Former Fresno County District Attorney Ed Hunt passed away on April 21st at Kaiser Permanente Hospital in Fresno California. He suffered a heart attack a week earlier and was 69 years old. A memorial service was held on April 30th at the First Presbyterian Church in Fresno. He is survived by Linda, his loving wife of 32 years, his daughter Tami, and his step son Steve Airman. He is also survived by his loving dogs Boomer and Gunner.
Hunt served as a District Attorney for Fresno County for 27 years from 1975-2002. He became the District Attorney for Fresno County in 1982. During his time as District Attorney he was a popular and influential member of the community. He loved Fresno, and as the District Attorney it was his mission to make it a better place. During his time at the DA’s office, Hunt was the mentor of current Fresno District Attorney Elizabeth Egan.
Ed Hunt was well known among Second Amendment activists for supporting the right to keep and bear arms, and for being the lead plaintiff in an unprecedented prosecutor vs. prosecutor lawsuit, Hunt v. Lockyer, that got the attention of California police, prosecutors, the legislature, the criminal courts, and DOJ regulators.
When the 1999 features based “assault weapon” ban (SB 23) passed, there was a great deal of concern and confusion within the law enforcement community and among prosecutors. Many, including even the San Francisco District Attorney’s office, spoke out concerning the confusion SB 23 created. Most of those police and prosecutors, however, were unwilling to actually challenge the law in court. Two California elected District Attorneys however, Ed Hunt of Fresno County and Norm Vroman of Mendocino County, became named plaintiffs in a lawsuit challenging SB 23. The lawsuit was financed primarily by the National Rifle Association, with contributions from the California Rifle & Pistol Association (CRPA) Foundation. The District Attorney plaintiffs, along with the CRPA, Law Enforcement Alliance of America, former Oakdale Chief of Police David D. Sundy, Herb Bauer Sporting Goods, Barry Bauer, and others, filed the lawsuit on September 18, 2001. The Hunt lawsuit alleged, among other things, that certain terms used in SB 23 and subsequent regulations were unconstitutionally vague and ambiguous to the extent that prosecutors, law enforcement, and citizens could not ascertain their meaning and conform their conduct to comply with the law.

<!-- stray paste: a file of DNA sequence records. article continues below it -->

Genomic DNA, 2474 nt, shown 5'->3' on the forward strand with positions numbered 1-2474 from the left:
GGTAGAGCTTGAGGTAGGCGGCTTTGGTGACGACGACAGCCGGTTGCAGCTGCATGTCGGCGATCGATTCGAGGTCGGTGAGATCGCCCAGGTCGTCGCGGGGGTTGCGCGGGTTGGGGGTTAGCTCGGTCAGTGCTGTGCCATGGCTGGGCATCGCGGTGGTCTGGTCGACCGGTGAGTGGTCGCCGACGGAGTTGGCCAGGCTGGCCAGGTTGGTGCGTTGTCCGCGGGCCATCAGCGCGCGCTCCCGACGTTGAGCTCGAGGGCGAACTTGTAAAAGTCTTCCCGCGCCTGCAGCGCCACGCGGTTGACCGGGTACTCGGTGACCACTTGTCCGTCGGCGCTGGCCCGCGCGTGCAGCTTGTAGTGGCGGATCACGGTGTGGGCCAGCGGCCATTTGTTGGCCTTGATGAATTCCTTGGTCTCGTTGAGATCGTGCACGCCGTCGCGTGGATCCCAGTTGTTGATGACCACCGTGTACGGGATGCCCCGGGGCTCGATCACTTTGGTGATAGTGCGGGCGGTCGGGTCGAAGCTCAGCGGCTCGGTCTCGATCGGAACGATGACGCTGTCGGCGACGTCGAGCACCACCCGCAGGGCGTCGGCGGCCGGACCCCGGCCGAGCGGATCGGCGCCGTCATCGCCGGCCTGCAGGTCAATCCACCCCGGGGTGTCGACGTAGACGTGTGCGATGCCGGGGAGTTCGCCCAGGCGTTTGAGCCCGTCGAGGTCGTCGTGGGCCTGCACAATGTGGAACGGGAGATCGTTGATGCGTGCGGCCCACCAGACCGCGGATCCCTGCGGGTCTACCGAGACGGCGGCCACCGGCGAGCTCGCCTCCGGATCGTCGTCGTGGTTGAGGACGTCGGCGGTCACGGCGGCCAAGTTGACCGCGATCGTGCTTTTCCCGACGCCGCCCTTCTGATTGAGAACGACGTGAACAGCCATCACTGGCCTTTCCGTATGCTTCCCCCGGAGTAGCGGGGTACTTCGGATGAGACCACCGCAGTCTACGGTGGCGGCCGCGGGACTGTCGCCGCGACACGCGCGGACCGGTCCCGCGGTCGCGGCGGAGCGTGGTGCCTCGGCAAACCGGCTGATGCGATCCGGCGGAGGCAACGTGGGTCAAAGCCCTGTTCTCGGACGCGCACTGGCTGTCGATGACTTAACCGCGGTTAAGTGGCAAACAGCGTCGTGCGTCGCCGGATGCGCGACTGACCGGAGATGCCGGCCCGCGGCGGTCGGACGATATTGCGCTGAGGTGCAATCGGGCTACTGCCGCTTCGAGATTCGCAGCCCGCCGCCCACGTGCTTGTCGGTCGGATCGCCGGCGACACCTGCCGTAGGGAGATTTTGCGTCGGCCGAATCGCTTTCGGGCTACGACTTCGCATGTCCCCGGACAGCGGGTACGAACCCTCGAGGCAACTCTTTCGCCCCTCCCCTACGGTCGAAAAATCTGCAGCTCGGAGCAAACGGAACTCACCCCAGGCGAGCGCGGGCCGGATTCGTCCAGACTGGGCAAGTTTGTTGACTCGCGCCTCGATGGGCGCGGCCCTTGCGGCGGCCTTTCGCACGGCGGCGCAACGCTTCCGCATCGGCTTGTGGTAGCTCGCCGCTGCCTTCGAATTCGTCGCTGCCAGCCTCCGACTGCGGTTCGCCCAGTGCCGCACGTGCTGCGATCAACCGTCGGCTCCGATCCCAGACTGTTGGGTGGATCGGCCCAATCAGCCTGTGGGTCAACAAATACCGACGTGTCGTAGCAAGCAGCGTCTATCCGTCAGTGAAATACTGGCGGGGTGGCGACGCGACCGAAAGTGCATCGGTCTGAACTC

As part of his efforts to take a stand against this vague law, District Attorney Hunt sent a letter to prosecutors in the state explaining how unjust the law was. Many prosecutors took his words to heart, and relaxed their prosecutions under the ill-advised law.
The Hunt v. Lockyer